Nuremberg is only one of many cities in Germany, where the Lutheran Church serves refugees from Ukraine. About 5,000 of them are in Regensburg (the partner city of Odessa) as well as its surroundings. Regensburg is a small town, and Lutherans are a minority in it. Despite this, local evangelical organizations provide active assistance to refugees. The social hub of the Regensburg Lutheran Deanery is the old Alumneum building, where the dean’s office is located. Alumneum premises are actively used for educational and social work.
The office of the Evangelisches Bildungswerk Regensburg Foundation (EBR, Evangelical Educational Center of Regensburg) is located in this building. The EBR team quickly reacted to the arrival of the first refugees from Ukraine and got involved in providing them with comprehensive assistance.
Dr. Karsten Lenk, the head of the EBR, said: “The first Ukrainian refugees who arrived had a hard time finding German language courses to adapt to a new country. That’s why we organized Alumneum-based groups for them so that they can attend them until they have the opportunity to start their studies officially.”
Thanks to the support of the Church and a very generous individual donation and financing, the Martin Luther Hall in the Alumneum, which previously held regular meetings in the family cafe format for local residents, opened the “Ukrainian Cafe”. It opened its doors to Ukrainian women and their children, who make up the majority of refugees, and is open every Monday afternoon and Friday morning. Adults can come and enjoy free drinks as well as food prepared by volunteers – at a very low cost. The cafe has a play area for children. The EBR team strives for “Ukrainian Cafe” to become a safe place for meetings, making acquaintances, and communication. Organizers who speak Ukrainian, Russian, and Polish, as well as a Ukrainian-speaking psychologist, are always present during the meetings.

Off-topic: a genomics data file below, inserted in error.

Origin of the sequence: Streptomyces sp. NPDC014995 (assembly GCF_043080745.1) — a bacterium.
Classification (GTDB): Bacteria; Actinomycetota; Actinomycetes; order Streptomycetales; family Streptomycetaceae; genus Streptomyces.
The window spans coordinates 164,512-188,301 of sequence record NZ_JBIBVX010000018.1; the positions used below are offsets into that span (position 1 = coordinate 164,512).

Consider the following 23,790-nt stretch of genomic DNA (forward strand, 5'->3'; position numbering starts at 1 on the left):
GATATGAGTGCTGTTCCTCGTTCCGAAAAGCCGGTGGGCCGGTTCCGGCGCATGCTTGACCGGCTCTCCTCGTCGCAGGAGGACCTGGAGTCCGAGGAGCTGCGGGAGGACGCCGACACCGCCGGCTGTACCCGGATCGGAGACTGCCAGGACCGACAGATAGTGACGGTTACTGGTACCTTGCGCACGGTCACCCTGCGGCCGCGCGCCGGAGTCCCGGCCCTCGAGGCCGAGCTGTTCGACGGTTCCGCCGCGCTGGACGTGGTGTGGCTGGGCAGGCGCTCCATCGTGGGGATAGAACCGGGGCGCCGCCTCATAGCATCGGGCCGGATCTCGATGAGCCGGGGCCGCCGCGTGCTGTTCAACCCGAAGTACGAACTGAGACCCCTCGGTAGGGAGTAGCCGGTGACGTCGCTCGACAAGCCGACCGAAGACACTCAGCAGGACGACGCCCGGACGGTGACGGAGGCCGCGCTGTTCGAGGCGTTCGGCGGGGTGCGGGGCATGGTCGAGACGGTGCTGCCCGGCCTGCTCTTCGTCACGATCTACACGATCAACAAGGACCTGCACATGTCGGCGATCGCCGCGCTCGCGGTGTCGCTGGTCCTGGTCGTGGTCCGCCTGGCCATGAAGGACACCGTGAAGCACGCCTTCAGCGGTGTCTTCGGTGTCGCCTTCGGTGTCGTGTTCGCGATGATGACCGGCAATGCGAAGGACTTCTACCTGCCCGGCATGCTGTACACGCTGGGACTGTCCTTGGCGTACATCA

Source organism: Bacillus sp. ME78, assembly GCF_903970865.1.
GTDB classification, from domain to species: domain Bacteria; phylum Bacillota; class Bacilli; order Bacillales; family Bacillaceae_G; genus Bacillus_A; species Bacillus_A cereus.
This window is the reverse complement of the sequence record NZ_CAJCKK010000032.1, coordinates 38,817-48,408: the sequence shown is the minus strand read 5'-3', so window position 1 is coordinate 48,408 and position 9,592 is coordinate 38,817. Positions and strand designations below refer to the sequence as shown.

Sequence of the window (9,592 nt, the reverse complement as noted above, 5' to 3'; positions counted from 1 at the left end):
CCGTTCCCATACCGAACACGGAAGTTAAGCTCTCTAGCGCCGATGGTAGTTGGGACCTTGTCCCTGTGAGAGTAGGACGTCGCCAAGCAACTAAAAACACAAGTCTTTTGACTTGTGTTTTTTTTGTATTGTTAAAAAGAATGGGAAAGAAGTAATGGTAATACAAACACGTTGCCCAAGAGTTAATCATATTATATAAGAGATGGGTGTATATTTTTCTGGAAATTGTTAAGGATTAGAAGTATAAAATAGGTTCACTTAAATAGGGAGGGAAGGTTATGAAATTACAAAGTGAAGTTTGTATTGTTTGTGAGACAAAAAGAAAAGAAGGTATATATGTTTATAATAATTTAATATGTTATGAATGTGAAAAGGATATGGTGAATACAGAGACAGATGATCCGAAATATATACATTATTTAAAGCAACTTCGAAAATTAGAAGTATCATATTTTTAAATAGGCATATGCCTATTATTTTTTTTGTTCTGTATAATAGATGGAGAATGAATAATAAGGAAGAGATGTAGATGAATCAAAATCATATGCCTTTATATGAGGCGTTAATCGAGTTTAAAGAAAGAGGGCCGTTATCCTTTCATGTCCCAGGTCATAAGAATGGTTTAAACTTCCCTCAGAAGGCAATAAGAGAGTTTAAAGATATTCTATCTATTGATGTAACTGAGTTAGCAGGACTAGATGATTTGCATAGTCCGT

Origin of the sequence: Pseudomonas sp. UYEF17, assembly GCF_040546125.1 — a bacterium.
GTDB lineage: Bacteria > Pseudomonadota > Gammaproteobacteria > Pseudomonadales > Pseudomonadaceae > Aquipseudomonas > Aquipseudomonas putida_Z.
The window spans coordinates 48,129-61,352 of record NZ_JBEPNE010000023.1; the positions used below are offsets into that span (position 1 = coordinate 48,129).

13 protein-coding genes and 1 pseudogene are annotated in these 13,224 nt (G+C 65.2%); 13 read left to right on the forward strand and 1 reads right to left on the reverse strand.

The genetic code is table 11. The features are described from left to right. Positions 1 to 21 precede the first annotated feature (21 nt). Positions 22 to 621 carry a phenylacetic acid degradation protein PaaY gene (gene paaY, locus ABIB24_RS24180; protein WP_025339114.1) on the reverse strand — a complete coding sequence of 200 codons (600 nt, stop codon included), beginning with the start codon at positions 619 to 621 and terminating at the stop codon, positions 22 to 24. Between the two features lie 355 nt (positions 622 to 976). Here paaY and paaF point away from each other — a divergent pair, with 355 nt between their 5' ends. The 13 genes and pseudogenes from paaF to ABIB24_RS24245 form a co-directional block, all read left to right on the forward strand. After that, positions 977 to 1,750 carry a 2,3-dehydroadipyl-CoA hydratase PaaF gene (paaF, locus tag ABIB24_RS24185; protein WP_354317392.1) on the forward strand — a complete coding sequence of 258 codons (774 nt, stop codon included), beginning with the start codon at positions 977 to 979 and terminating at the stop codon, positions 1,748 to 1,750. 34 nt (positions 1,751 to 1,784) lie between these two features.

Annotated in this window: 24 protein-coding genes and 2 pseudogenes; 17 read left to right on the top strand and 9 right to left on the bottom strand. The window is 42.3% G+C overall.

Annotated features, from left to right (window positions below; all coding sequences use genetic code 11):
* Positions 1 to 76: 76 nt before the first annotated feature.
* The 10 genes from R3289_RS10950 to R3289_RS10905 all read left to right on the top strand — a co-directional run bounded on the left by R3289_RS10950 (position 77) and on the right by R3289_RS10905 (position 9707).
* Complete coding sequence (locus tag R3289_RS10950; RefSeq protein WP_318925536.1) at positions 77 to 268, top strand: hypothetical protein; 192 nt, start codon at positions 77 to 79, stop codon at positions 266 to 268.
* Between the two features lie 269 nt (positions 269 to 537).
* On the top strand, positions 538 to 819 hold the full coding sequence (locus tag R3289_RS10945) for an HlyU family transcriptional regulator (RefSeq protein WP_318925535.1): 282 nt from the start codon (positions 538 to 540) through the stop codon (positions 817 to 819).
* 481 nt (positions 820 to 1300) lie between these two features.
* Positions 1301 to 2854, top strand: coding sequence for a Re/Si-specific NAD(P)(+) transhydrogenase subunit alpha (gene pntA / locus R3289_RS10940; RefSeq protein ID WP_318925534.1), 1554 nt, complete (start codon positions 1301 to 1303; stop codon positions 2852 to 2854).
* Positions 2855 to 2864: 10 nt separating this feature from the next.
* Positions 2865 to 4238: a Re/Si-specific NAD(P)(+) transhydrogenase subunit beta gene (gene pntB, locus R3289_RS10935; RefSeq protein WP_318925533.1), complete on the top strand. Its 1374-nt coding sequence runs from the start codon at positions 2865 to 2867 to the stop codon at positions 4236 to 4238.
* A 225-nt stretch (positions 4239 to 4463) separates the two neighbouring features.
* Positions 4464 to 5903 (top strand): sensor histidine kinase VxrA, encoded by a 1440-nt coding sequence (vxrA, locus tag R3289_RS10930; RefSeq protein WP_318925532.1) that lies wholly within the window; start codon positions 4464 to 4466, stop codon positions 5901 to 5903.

Birgit Koch, one of the project organizers, shares her impressions: “The support and help of the people of Regensburg were amazing. So many volunteers contacted us and offered their help!” The team is already planning new courses for visitors, such as baby-care courses
The Lutherans of Bavaria, like in all of Germany, have already provided and continue providing enormous assistance to refugees from Ukraine. The article describes only a fraction of the whole picture. Employees and volunteers of the Church and its foundations, with the support of generous donors, use their existing experience of working with other population groups, creatively adapting it to the current situation, and thereby fulfill the Lord’s commandment: “You shall treat the stranger who sojourns with you as the native among you, and you shall love him as yourself” (Leviticus 19:34)
Aleksandr Zhakun, a deacon of the GELCU in Odessa